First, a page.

Well, if you can't get it plowed, then you're going to have to till in small depth increments like you say. Another thing you can do is till one strip down a it, and then take half bites with the tiller (half of the tines on the already tilled part and the other half on the part needing to be tilled).

    I think Troy Bilt used to recommend that you till in one direction say North South and then till in a crossing East West pattern to make sure it's all broken up well.

    It you till it too soon while it's still wet, your soil is going to stick together in clods like they were bricks.

  5. #45
    Member
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    Feb 2010
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    Texas
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    2009 Kubota GR2110

    Default Re: Troy-Bilt Horse ID

    The entire area has had 1 pass North - South, and a little over half has been run east - west. You are correct on the clods if done while too wet. The way I gauge the soil is if it's sticking to your shoes and tires, it's too wet. Was just a tad too wet yesterday.......... but now with the additional rain..... so, we won't get lettuce, onions, etc in this year.

  6. #46
    Elite Member WayneB's Avatar
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    New Hampshire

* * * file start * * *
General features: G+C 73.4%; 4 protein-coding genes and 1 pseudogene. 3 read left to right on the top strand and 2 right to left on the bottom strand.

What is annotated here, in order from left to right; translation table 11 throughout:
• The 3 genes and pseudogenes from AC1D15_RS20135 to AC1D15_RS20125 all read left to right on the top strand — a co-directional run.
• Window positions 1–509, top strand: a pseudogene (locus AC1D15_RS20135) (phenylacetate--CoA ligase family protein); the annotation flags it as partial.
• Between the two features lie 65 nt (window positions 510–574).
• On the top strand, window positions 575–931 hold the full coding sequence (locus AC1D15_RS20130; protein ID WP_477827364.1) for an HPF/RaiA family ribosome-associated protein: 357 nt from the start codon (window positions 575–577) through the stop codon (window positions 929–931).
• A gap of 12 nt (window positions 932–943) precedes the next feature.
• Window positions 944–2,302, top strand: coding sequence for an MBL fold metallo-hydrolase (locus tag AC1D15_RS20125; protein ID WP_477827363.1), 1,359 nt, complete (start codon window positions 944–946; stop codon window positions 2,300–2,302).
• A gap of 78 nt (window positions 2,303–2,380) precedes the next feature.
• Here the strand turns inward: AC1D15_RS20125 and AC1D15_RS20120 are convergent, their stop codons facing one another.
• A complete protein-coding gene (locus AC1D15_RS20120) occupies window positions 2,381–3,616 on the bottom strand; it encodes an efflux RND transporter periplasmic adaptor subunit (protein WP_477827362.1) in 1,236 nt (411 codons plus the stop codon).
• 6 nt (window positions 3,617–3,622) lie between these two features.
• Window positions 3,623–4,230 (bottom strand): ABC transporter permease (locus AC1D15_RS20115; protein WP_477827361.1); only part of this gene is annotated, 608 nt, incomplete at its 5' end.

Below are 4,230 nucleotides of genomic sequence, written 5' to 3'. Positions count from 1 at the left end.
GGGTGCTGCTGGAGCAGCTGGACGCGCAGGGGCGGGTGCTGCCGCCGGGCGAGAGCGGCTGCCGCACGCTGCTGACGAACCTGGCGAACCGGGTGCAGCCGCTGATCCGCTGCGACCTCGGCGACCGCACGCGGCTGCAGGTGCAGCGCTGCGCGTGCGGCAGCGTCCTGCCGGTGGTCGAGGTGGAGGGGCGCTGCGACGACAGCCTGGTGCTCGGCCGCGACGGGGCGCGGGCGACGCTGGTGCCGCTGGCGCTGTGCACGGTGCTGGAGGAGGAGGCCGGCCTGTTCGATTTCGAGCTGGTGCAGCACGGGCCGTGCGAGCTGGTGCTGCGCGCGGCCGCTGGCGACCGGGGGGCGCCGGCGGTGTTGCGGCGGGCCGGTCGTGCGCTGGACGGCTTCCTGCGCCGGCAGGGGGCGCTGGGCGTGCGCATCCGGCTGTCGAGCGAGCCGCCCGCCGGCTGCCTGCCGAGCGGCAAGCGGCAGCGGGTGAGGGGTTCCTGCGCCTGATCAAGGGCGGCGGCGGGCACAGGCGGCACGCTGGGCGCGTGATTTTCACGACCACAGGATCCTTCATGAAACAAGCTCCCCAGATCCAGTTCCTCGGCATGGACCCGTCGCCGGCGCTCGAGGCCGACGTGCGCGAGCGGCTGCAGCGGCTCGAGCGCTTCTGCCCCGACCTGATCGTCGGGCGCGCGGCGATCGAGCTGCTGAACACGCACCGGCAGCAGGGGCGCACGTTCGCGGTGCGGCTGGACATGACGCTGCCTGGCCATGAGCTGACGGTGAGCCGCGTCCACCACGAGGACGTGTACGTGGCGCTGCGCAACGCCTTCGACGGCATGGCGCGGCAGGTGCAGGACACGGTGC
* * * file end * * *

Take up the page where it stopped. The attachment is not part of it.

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    Kubota B-7500

    Default Re: Troy-Bilt Horse ID

    Quote Originally Posted by CR172 View Post
    The entire area has had 1 pass North - South, and a little over half has been run east - west. You are correct on the clods if done while too wet. The way I gauge the soil is if it's sticking to your shoes and tires, it's too wet. Was just a tad too wet yesterday.......... but now with the additional rain..... so, we won't get lettuce, onions, etc in this year.
    I would think with all of the water you are talking about that once it dries out a bit, the tiller will do a better and much quicker job. As for you lrettuce, onions I would think they will do just fine if planted a bit later. I am one of the olde diehards and never try to plant too early. In the north country the soil is way too cold for planting early as the seeds just sit there and rot anyway.

    Good luck with the tiller once you get the new belts on. I would be careful as it will want to kick up and get going so hold on tight. I hardly ever worry about depth control and let it run it's own path. but our soil is different and not clay or sticky like you are talking about.

    Wayne

  7. #47
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    Feb 2010
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    Texas
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    2009 Kubota GR2110

    Default Re: Troy-Bilt Horse ID

    Quote Originally Posted by WayneB View Post
    I would think with all of the water you are talking about that once it dries out a bit, the tiller will do a better and much quicker job. As for you lrettuce, onions I would think they will do just fine if planted a bit later. I am one of the olde diehards and never try to plant too early. In the north country the soil is way too cold for planting early as the seeds just sit there and rot anyway.